"Is that Mike Pence?" asked Susan McKenzie, a tourist from Pennsylvania, motioning as she stood in the lobby toward a man who was in fact Sen. Bob Corker (R., Tenn.)

A few feet away, Joe Lepore, 57, of Fort Lee, N.J., said he was hoping to deliver to the president-elect a Christmas card and a photograph of himself fist-bumping with Trump 16 months earlier outside a New York courthouse.

As much as he likes having Trump at Trump Tower, a building he believes should be officially designated "White House North," Lepore said tradition dictates that the president belongs in Washington.

"I'd like to see him 'Trump' up the White House, put his name on top of the building," he said. "I want to see him trick the whole thing out."

As challenging as it may seem to imagine, the White House can feel like a studio apartment to its famous occupants, even with 18 acres, 132 rooms and 31 bathrooms. A "gilded cage" is how President Ronald Reagan described the residence first occupied in 1800 by President John Adams.

Reagan liked to escape to his ranch in Santa Barbara, California, while President John F. Kennedy preferred Cape Cod in Massachusetts, and Richard Nixon retreated to Key Biscayne, Florida. Key West, Florida, was where Harry Truman spent the winters. George W. Bush's getaway was a one-story ranch on 1,600 acres in Crawford, Texas.

No president has made his weekend White House a Manhattan penthouse, a choice that may seem to challenge Trump's everyman bona fides.

"When a so-called populist moves the White House to Fifth Avenue, you have to say, 'What's going on here?' " said Stephen Hess, a Brookings Institution scholar who was an adviser to Presidents Gerald Ford and Jimmy Carter. "I don't think Trump is trying to make a point. He's just trying to get home - and his home happens to be a lot bigger and grander than the one the government is letting him live in."

Trump Tower includes a bar (Trump Bar), a restaurant (Trump Grill), and a store (Trump Gift Shop), which sells items such as Success by Trump, a fragrance "that captures the scent of the driven man," according to the Trump Organization website.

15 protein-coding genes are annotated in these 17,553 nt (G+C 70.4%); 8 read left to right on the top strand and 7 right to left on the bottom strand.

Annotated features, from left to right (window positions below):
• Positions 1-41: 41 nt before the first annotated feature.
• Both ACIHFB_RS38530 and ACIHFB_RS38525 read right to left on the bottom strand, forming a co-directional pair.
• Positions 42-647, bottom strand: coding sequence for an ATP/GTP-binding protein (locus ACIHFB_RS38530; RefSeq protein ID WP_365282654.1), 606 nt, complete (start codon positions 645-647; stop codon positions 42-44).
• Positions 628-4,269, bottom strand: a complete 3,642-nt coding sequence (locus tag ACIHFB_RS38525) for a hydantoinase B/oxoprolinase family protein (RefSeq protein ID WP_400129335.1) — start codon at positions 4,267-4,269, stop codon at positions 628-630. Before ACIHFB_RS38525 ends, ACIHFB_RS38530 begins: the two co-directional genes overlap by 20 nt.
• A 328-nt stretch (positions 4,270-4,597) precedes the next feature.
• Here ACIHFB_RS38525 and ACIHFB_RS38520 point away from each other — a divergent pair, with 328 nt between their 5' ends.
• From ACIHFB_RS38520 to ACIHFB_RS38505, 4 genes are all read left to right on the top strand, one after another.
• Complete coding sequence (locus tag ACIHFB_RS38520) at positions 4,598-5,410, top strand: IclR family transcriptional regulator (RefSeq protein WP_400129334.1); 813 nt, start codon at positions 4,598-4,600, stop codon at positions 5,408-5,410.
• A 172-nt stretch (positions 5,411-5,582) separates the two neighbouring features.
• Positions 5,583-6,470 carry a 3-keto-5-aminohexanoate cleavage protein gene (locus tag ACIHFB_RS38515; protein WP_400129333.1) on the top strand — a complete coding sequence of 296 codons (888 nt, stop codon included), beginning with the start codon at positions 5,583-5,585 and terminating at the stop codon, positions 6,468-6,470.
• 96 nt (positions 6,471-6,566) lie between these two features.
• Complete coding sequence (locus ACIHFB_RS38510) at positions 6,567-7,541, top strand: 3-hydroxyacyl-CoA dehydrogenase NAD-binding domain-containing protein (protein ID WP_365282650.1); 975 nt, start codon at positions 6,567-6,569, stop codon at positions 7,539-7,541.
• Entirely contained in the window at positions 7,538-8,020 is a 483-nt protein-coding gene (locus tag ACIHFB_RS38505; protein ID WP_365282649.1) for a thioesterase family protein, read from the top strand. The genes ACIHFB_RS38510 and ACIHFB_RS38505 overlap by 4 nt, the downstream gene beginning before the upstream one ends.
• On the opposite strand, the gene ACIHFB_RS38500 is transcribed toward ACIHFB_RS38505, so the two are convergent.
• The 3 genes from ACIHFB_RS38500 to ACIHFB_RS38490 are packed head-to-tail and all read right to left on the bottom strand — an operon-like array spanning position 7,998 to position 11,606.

Under an agreement with the city, Trump Tower's lobby is accessible to the public from 8 a.m. to 10 p.m., a fact that allows spectators an elevator-side perch to watch who's visiting the president-elect.

"Is anybody famous going to come out of the elevator?" asked Leandra Estrada, 39, an occupational therapist visiting from Texas, as she stood in the lobby last week.

That she was even allowed to stand there, Estrada said, proved that Trump "is with the people."

Her son, Mike, 22, nodded: "I see him on TV - he comes down, he walks around. It's more relaxed."

"He's the president of the people," Leandra said.

Trump has lived in his tower since he built it in the early 1980s, a project that ruffled preservationists who regarded it as the architectural equivalent of a gaudy stretch limousine parked alongside the avenue's more refined Bentleys and Rolls-Royces.

Trump celebrated his building's extravagance, gave tours of his Versailles-themed penthouse and touted sales of condominiums to stars such as Michael Jackson.

More than three decades later, New York's luxury market is dominated by newer, more expensive real estate, leaving Trump Tower as a bit of a "tired" throwback, said Gabby Warshawer, a data analyst for CityRealty, a real estate group.

While the average price of Manhattan condos rose 19 percent this year, she said, the cost of Trump Tower apartments were relatively stagnant. Of the eight condos that sold in the building this year, six had price cuts of between 5 and 33 percent.

"It's still considered a luxury condo," Warshawer said. "However, there are quite a lot more that command higher prices."

If the bedlam accompanying Trump's life as president threatens to make his building less attractive to buyers, one real estate agent recently tried a new pitch, touting the Secret Service presence as an amenity and calling the property Manhattan's "most secure."

The four police officers in front of the tower's entrance on Wednesday, each of them in helmets and swathed in body armor, seemed like sufficient evidence to back up that claim.

The officers' main focus at that moment was the performer known as the "Naked Cowboy," who had just arrived to pose for photos in his cowboy hat, white boots and underwear, on the back of which was written "T-R-U-M-P."

"That's my mother," Barbara Plott of Alabama said as she photographed the cowboy hoisting an older woman in the air.

Across the street, behind another set of metal barricades, Paul Rossen, 54, was selling "Dump Trump" buttons, which he said were making him more money than the anti-Trump "We Shall Overcomb" bumper stickers he peddled last year.

For all his antipathy toward Trump, Rossen said he wouldn't mind if the country's new leader is in New York as often as possible. "It's good for business, and I like money," he said. "It's expensive to live here, you know."